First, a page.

Problem is that usually when motherboard dies after several years of service, the CPU is obsolete, too slow and probably won't work in a new MB. To get optimum performance you should get better memory and also the old memory may not be supported. You can see where this is leading and you may be better off to just buy a whole new box.

    My preferred way is to buy a bare box which is usually case, PS, Memory, CPU and MB. I will then swap in my HDs, optical drives, and maybe graphics card. I am not a "shoot-em up" gamer so I don't get up-tight by not having a high-end graphics card.
     
  8. seekforever

    seekforever Registered Member

    Joined:
    Oct 31, 2005
    Posts:
    4,751
    I have a friend who runs his PC with caddies to the extent he has a HD (all bootable with XP) for photo editing, a HD for games, etc. I think your solution is very good and the price of good caddies is quite reasonable now. Just like having a USB external drive but with better performance and far superior for doing testing.
     
  9. Allen L.

    Allen L. Registered Member

    Joined:
    Sep 1, 2004
    Posts:
    335
    Location:
    -Close-
    Re-read the post...I wasn't *not* poking fun at your post, it made good sense! The other post about the motherboard was what ticked me...it was overdone as to caution - and what *could* happen, and *that* was what I was satirizing. Do as *you* wish in *your* backups, they make good sense to me...I enjoy reading your posts.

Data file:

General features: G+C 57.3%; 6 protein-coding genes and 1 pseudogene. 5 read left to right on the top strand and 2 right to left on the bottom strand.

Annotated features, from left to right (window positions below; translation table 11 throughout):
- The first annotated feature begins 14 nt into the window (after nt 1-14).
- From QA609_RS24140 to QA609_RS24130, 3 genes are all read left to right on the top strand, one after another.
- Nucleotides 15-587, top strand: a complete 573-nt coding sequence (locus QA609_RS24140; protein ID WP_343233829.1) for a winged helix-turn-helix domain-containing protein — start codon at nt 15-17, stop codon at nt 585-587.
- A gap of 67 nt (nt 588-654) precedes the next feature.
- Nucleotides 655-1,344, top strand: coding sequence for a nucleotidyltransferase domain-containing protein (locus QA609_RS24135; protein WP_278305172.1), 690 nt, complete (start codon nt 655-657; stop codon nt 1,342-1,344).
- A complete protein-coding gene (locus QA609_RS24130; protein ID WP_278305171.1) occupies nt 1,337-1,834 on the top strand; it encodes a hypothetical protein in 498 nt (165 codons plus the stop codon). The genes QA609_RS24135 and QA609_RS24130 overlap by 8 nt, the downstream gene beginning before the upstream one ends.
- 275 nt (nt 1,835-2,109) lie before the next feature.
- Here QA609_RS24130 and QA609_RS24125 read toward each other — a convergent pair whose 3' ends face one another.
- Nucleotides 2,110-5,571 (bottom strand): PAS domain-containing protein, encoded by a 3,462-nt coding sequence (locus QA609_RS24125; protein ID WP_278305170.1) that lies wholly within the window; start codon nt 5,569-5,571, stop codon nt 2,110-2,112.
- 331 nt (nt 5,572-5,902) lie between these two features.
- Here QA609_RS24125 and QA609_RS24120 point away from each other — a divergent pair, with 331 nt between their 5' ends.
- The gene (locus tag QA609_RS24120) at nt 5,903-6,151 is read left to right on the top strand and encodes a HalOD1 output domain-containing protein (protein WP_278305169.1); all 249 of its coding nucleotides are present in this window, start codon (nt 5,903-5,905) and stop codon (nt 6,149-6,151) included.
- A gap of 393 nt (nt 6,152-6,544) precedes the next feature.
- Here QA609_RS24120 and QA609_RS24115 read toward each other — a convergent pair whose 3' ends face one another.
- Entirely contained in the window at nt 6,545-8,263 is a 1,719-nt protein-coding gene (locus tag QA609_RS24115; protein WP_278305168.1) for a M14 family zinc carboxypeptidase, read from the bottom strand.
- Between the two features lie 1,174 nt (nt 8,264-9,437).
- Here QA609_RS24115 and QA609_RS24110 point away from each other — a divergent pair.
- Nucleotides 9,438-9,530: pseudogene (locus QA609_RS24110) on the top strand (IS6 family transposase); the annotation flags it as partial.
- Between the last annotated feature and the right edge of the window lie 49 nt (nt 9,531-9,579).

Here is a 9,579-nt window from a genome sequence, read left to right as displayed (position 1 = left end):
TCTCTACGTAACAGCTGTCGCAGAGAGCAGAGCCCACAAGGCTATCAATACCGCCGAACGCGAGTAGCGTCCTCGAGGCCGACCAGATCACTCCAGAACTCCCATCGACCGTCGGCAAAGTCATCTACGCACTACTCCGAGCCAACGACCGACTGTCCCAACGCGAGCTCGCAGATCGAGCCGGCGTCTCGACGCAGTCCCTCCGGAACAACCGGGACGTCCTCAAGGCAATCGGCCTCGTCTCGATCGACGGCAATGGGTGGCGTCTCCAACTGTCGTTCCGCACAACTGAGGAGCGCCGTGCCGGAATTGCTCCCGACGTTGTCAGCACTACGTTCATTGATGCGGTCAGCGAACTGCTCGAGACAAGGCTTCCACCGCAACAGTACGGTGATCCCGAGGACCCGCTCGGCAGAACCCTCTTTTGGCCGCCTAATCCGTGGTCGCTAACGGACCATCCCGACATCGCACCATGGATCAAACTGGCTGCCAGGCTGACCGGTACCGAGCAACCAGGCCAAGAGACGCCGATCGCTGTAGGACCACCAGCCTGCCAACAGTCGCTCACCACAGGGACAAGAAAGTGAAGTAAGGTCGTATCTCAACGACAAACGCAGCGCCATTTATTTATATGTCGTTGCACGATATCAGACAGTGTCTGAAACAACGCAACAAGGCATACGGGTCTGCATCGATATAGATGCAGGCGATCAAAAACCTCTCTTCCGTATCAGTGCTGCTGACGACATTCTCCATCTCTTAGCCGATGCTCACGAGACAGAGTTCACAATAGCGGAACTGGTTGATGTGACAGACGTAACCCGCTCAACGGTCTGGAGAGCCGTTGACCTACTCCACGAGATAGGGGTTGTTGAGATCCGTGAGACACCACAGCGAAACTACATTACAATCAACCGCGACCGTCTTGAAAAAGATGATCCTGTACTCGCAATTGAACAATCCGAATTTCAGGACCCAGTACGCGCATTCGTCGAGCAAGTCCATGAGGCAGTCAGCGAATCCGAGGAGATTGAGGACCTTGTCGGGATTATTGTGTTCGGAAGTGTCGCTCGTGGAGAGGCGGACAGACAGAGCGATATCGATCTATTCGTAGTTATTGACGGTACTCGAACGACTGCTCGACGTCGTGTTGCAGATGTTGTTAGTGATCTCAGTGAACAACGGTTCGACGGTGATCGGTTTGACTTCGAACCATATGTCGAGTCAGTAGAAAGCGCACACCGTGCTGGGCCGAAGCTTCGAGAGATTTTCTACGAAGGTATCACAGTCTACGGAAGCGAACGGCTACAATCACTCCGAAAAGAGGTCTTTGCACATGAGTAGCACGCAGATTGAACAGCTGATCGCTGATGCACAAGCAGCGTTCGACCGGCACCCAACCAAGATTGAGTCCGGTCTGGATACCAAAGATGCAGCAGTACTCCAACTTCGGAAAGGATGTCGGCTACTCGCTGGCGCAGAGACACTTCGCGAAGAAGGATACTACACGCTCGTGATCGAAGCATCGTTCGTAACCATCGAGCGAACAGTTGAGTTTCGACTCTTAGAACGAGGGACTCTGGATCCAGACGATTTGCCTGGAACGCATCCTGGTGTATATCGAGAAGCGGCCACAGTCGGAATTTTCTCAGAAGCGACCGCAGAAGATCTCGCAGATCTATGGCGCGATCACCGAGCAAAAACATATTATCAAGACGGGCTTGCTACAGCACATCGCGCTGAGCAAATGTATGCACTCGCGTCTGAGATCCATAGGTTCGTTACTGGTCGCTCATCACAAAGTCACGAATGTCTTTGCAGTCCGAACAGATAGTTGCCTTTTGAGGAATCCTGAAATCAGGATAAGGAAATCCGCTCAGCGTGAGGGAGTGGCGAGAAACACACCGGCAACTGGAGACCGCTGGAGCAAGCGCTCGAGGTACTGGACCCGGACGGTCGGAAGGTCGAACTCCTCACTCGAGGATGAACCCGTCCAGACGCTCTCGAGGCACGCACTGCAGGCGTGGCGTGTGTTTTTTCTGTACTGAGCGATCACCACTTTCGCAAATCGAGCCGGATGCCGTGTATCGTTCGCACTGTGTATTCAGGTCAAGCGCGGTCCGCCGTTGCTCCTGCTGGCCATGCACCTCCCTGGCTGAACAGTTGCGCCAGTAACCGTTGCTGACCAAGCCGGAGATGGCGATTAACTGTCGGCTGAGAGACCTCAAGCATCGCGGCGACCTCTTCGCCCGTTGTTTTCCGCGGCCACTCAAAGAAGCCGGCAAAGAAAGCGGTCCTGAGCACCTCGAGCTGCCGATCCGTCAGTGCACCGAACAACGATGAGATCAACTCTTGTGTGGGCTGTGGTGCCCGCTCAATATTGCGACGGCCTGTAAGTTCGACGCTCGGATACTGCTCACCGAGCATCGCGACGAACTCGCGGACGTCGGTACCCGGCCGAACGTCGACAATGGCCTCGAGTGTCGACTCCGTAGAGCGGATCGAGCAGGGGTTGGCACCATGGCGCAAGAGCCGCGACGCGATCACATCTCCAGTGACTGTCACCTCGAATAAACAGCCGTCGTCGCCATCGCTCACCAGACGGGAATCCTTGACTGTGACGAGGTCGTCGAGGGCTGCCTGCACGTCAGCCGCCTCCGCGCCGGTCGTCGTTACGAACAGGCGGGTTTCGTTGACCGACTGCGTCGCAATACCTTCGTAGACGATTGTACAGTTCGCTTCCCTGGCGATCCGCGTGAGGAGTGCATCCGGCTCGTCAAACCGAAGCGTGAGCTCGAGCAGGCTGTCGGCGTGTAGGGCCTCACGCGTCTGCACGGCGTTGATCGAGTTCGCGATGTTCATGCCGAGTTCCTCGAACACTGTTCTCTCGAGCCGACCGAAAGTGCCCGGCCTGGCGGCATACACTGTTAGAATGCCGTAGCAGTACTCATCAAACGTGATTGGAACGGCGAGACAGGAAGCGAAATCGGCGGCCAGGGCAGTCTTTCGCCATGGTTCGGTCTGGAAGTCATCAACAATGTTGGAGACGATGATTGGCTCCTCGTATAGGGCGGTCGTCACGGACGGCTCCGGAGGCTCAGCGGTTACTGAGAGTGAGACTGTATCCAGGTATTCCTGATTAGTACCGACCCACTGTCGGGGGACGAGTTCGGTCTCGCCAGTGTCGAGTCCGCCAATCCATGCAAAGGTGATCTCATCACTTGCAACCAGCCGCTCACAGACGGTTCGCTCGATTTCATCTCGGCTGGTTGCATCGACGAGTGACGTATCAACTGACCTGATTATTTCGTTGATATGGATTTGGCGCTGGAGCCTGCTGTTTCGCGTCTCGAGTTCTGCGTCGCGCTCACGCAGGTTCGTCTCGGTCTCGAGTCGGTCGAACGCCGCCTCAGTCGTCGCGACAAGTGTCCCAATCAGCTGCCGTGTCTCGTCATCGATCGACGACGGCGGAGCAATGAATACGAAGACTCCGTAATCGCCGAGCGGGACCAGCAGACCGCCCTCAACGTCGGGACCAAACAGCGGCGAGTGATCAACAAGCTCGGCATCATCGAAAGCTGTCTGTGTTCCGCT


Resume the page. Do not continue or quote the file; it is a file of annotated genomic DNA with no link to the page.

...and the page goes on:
Allen
     
  10. starsfan09

    starsfan09 Registered Member

    Joined:
    Jun 10, 2006
    Posts:
    352
    I like your way of Backing-up your system Xpilot, but if your Motherboard actually did go out, and you replaced it with another one that was slightly different...then your Backups are usless. I've read about this, and it's strongly recommended to Reinstall Windows XP once you replace a Motherboard.
    However, If you had the same exact Motherboard, it may be ok. But I wouldn't take the chance. I'd do "Operation Wipe-Out".